- In consideration of The Airplane Factory supplying the Customer with the goods and/or services supplied, the Customer voluntarily releases, discharges, waives and relinquishes any and all actions or causes of action for personal injury, property damage or wrongful death occurring to him/herself arising as a result of the supply of the said goods and/or services to him/her, or any activity engaged in pursuant thereto, including without limitation the manufacture or operation of any kit aircraft. The Customer also, for him/herself, his/her heirs, next of kin, personal representatives, executors, administrators, successors, agents, assigns and insurers, releases, waives discharges and relinquishes any action or causes of action which may hereafter arise for him/herself and/or for his/her estate, and agrees that under no circumstance will he/she and/or his/her heirs prosecute, or present any claim for personal injury, property damage or wrongful death against The Airplane Factory, its officers, agents, employees so arising, and, insofar as any claim may so arise, indemnifies The Airplane Factory in respect of such claim.
- This Release shall be governed in accordance with the laws of South Africa and any proceedings arising out of or in relation to this Release shall be determined by The High Court of South Africa.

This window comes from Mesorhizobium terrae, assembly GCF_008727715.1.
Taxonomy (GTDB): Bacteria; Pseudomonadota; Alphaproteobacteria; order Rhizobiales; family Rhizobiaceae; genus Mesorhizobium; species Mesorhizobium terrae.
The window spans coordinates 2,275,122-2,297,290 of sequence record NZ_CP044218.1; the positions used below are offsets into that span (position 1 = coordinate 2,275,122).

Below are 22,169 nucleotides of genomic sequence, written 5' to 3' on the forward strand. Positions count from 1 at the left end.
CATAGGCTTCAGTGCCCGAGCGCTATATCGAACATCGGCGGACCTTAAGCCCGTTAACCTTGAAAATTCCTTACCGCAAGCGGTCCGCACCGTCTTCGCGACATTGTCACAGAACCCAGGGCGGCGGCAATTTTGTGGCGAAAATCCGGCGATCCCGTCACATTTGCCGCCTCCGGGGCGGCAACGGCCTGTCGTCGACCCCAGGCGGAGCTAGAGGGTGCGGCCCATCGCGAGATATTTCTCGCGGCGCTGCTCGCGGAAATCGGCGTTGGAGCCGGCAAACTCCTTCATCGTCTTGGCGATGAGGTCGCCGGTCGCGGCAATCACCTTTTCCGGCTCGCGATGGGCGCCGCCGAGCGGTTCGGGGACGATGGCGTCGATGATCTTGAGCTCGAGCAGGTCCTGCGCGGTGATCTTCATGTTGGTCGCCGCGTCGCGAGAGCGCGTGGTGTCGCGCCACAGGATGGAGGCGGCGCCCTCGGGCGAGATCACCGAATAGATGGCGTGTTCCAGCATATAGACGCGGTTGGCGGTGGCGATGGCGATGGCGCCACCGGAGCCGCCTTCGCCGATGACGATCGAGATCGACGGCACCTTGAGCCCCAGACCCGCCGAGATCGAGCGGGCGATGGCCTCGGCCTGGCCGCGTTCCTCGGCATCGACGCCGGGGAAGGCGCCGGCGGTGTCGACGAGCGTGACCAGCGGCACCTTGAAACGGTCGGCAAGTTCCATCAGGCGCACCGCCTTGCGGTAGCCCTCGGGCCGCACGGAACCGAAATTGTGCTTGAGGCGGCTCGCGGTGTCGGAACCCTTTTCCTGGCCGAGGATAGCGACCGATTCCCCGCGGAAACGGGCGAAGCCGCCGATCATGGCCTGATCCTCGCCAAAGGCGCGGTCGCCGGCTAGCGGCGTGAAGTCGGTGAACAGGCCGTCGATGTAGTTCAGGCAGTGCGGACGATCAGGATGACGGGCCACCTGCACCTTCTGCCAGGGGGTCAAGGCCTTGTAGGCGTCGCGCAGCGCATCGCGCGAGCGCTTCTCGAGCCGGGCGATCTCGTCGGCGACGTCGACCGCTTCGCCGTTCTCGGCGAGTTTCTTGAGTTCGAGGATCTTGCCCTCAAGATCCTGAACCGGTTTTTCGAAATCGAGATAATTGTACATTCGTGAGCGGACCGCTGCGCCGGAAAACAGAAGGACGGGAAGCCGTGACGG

The Sling was designed with the aim of creating the most practical and desirable light sport aircraft available.
Some of the characteristics which make the Sling range unique:
The Sling's flying characteristics make for a perfectly coordinated, highly responsive control setup. This gives her the distinct qualities of a fighter jet aircraft, while not being overly sensitive.
The Sling's performance matches and outdoes almost every aircraft in its class, while being highly economical and fun to fly.
Its aluminum construction makes for ease and consistency of construction, while offering proven strength and a longer lifespan than some of our composite rivals.
The Sling's airframe strength and durability means that she won’t break easily and, if you treat her right, she’ll last you for the rest of your life
Her excellent instrumentation options make for a very unique, state-of-the-art flying experience, at a fraction of the cost of our certified competitors.
The wide cockpit, excellent all around view and substantial luggage capacity make the Sling a very comfortable, yet versatile aircraft.
The incorporation, by design, of a ballistic parachute, makes the Sling an exceptionally safe aircraft to fly.
Wednesday, 13 July 2011 15h00 - Moving on
The all-nighters have started as D-day for Sling 4 ATW approaches at the speed of light. Although the prototype ATW Sling 4 won't be making an appearance at Virginia, the Sling 4 launch at 10h00 on Tuesday 19 July is a fixed date and she'll leave for Oshkosh the next day or as soon thereafter as she's ready. (There will, nevertheless, be a number of other standard Slings on show at Virginia).